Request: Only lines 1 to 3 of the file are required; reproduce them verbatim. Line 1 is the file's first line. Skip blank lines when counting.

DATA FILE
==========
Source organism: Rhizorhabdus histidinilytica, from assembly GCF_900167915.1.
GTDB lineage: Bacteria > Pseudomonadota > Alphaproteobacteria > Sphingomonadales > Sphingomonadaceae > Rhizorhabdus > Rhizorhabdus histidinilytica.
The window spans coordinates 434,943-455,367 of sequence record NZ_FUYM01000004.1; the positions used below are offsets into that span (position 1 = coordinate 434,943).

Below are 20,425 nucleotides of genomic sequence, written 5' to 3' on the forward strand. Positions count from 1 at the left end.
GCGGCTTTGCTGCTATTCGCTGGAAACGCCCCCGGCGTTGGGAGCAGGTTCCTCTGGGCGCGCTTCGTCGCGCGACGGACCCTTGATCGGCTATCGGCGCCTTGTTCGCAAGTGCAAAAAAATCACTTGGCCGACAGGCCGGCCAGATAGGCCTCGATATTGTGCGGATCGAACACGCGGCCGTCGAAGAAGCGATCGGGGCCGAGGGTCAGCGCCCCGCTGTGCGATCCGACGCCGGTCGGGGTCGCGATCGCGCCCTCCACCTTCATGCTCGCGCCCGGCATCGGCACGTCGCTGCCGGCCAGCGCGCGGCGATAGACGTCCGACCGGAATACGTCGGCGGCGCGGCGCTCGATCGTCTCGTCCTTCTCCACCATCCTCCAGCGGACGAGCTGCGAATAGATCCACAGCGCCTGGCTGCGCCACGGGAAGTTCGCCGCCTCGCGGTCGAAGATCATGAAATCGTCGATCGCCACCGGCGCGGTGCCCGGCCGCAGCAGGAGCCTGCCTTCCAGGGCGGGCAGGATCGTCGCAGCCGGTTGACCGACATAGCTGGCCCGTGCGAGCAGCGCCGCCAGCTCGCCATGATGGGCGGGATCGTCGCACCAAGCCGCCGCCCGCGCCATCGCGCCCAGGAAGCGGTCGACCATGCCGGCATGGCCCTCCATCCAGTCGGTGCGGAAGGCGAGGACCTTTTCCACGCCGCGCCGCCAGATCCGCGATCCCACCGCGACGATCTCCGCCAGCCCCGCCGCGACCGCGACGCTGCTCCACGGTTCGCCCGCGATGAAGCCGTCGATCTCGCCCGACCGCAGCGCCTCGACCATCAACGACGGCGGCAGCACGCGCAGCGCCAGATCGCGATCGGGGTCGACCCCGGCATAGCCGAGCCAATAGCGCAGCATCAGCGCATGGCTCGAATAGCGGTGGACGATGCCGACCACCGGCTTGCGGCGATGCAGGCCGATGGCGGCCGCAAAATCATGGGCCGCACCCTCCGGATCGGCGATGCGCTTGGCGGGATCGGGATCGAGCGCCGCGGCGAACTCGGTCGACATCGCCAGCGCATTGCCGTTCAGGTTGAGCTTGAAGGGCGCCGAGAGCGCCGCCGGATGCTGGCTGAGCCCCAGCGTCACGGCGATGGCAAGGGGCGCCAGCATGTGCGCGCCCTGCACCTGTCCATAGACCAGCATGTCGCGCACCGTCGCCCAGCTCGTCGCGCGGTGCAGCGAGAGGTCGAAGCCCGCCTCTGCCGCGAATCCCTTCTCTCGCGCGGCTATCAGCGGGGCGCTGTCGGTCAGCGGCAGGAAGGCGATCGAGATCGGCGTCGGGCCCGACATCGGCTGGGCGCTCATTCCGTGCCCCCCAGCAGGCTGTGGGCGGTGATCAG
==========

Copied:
Source organism: Rhizorhabdus histidinilytica, from assembly GCF_900167915.1.
GTDB lineage: Bacteria > Pseudomonadota > Alphaproteobacteria > Sphingomonadales > Sphingomonadaceae > Rhizorhabdus > Rhizorhabdus histidinilytica.
The window spans coordinates 434,943-455,367 of sequence record NZ_FUYM01000004.1; the positions used below are offsets into that span (position 1 = coordinate 434,943).